Champlain began to prepare for defense with all the force available.Muskets were loaded, cannon trained down the river, the fort manned.Friendly Indians offered their services. All was wild alarm, the blowwas so unexpected.

  Miladi, hearing the noise and confusion, explained it her way.

  "It is always so when the horde of traders come in," she said. She hadbeen looking over old finery, and getting ready for a return to France.

  The little convent on the St. Charles was prepared to repel anysurprise. But at mid-afternoon a boat hovered about in the river, and itwas learned presently that it conveyed some captives taken by theEnglish, who were sent with a letter from the commander of the fleet,that now appeared quite formidable, with its six well-manned vessels.

  The Governor at once called together the leading men of the place andlaid before them the summons of surrender, and the first news of the warbetween France and England. It was couched in polite terms, butcontained a well-laid plan. In all, eighteen ships had been despatchedby His Majesty, the King of Britain. Several small stations had beencaptured, also a boat with supplies from France, and all resources wereto be cut off. By surrendering they would save their homes and property,and be treated with the utmost courtesy, but it was the intention of theEnglish to take the town, although they preferred to do it withoutbloodshed.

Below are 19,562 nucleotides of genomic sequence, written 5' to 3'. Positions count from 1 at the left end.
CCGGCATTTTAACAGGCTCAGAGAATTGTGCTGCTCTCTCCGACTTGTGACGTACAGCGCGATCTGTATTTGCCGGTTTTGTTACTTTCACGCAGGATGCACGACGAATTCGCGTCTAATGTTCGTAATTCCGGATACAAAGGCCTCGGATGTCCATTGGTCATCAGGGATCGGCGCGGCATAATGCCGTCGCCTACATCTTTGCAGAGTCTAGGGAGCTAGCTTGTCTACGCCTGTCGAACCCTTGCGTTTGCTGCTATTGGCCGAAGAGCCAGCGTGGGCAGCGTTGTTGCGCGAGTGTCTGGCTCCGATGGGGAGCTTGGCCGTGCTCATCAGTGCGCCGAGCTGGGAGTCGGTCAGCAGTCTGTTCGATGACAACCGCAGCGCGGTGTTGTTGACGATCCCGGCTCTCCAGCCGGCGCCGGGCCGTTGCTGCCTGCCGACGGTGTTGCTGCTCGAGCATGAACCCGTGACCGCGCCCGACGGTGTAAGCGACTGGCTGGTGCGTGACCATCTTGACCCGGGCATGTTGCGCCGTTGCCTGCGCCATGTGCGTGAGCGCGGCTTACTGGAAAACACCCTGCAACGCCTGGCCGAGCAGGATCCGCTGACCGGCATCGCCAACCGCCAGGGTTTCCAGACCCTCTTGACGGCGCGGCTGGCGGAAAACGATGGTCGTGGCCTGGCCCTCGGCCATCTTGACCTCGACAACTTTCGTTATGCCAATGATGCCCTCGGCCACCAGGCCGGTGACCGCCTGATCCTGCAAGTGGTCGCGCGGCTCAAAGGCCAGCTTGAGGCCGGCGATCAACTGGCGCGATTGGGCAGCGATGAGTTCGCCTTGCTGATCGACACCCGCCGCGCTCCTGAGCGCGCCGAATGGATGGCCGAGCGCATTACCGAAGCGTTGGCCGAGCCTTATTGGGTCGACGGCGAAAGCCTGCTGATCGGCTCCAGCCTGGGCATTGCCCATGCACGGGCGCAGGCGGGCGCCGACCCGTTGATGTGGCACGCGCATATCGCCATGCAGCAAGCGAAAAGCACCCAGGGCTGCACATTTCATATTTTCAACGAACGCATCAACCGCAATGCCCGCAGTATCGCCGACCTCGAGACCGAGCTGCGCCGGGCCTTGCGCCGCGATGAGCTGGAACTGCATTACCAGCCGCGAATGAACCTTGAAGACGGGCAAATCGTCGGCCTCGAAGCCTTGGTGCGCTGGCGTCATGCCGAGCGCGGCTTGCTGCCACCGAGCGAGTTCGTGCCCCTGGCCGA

It was quite a lengthy document, and Champlain read it slowly, that eachsentence might be well considered. The hard winter, the late spring, thesupplies at Cape Tourmente and Tadoussac being cut off, rendered them inno situation for a prolonged struggle. But they would not yield soeasily to the demand of the English. They had the courage of men who hadundergone many hardships, and the pride of their nation. Quebec had beenthe child of the Sieur de Champlain's work and love. With one voice theyresolved to refuse, and the word was sent to Captain David Kirke.